How you prepare

By Mayo Clinic Staff

If your C-section is scheduled in advance, your health care provider might suggest talking with an anesthesiologist about any possible medical conditions that would increase your risk of anesthesia complications.

Your health care provider might also recommend certain blood tests before your C-section. These tests will provide information about your blood type and your level of hemoglobin — the main component of red blood cells. These details will be helpful to your health care team in the unlikely event that you need a blood transfusion during the C-section.

If your C-section is planned before 39 weeks for a non-emergency reason, your baby's lung maturity might be tested before the C-section. This is done with amniocentesis — a procedure in which a sample of the fluid that surrounds and protects the baby in the uterus (amniotic fluid) is removed from the uterus for testing. Maturity amniocentesis can offer assurance that the baby is ready for birth.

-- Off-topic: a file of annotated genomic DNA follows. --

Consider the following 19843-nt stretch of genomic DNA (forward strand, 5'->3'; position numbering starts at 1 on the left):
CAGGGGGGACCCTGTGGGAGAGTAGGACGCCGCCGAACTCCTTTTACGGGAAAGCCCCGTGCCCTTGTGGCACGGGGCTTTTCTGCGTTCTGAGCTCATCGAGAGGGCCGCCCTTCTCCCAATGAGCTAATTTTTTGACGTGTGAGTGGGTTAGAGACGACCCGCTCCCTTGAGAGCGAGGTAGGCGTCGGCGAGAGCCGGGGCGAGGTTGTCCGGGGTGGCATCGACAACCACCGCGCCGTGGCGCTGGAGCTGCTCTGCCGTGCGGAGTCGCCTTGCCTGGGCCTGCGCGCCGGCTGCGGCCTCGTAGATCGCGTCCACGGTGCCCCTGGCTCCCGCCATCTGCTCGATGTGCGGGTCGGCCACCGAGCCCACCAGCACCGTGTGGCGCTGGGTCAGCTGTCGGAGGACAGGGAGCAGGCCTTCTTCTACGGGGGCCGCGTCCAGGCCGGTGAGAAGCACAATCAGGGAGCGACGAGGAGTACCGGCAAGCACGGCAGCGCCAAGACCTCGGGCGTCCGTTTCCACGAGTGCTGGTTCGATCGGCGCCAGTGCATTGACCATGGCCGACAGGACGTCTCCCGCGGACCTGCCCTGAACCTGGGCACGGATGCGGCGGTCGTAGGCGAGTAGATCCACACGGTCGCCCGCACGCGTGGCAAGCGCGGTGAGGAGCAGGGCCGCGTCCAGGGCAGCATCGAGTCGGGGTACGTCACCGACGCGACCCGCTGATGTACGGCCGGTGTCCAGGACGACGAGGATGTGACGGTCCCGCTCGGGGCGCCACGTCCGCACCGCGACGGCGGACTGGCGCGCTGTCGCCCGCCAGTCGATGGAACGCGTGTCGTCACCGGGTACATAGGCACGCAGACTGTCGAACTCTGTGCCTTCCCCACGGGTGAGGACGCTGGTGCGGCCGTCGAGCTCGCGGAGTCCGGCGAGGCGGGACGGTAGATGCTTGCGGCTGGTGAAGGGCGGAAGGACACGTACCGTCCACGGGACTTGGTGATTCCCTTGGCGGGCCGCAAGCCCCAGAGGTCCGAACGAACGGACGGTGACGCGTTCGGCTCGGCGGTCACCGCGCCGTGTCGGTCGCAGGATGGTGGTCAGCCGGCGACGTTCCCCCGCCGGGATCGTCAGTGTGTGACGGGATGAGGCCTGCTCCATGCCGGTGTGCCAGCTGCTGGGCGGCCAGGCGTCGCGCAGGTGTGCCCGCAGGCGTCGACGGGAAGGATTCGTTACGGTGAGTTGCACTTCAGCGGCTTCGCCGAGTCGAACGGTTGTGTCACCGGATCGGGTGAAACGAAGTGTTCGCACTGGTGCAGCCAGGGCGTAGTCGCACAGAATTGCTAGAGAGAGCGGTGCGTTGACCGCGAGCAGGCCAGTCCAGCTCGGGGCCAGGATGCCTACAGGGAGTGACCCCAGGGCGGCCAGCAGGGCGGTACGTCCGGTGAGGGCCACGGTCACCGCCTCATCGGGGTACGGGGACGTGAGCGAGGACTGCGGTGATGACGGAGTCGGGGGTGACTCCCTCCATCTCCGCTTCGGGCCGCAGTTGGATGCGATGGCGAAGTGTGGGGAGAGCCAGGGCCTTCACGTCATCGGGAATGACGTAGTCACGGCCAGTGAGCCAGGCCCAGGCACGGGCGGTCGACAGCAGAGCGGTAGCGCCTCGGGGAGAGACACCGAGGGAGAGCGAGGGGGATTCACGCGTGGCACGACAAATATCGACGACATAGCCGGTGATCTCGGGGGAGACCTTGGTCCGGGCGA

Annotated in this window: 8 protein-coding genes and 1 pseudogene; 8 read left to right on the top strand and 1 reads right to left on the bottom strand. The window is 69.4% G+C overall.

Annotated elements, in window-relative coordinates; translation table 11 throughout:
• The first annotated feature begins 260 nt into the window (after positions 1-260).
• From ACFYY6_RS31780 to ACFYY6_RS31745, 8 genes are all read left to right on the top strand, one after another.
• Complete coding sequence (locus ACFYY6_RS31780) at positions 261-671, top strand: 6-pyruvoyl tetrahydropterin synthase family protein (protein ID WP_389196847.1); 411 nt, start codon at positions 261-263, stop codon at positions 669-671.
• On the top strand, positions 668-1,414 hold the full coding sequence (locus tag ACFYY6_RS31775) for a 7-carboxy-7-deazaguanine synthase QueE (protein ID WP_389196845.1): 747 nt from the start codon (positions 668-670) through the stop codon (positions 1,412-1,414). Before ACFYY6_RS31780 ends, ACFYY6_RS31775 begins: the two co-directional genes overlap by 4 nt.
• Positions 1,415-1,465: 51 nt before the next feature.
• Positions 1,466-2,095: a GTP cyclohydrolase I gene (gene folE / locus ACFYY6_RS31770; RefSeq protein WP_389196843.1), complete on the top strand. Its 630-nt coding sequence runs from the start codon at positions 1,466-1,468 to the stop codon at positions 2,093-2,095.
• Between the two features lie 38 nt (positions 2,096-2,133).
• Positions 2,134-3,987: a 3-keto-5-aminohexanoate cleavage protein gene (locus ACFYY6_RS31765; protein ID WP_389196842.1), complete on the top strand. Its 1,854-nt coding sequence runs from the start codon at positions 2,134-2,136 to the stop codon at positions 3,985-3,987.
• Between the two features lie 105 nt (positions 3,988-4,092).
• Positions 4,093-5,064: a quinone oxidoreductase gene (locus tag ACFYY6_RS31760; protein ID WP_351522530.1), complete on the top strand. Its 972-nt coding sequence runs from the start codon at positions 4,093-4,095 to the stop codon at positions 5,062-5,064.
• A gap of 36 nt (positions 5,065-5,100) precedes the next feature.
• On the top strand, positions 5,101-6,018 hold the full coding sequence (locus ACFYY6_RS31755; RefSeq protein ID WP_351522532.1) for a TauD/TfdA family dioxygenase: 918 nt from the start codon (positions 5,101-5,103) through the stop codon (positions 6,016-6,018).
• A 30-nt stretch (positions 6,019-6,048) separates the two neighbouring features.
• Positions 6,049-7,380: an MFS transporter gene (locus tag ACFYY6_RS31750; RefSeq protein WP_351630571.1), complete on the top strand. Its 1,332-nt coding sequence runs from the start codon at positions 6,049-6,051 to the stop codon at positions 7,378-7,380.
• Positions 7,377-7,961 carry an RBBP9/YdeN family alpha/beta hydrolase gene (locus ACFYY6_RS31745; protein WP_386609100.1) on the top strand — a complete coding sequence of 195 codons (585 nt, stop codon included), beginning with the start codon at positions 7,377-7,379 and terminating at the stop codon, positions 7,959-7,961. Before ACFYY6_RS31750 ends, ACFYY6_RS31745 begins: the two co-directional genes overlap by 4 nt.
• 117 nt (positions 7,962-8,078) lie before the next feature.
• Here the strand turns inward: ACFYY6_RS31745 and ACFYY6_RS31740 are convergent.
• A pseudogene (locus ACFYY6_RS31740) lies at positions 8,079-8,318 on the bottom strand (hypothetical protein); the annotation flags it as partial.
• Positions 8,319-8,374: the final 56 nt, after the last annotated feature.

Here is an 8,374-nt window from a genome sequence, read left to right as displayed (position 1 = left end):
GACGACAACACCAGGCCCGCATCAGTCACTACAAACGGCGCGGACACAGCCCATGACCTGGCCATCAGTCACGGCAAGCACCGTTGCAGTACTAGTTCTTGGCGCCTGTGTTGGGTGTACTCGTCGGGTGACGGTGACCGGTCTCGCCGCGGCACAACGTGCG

Even if you're planning a vaginal birth, it's important to prepare for the unexpected. Discuss the possibility of a C-section with your health care provider well before your due date. Ask questions, share your concerns and review the circumstances that might make a C-section the best option. In an emergency, your health care provider might not have time to explain the procedure or answer your questions in detail.

After a C-section, you'll need time to rest and recover. Consider recruiting help ahead of time for the weeks following the birth of your baby.

Aug. 04, 2015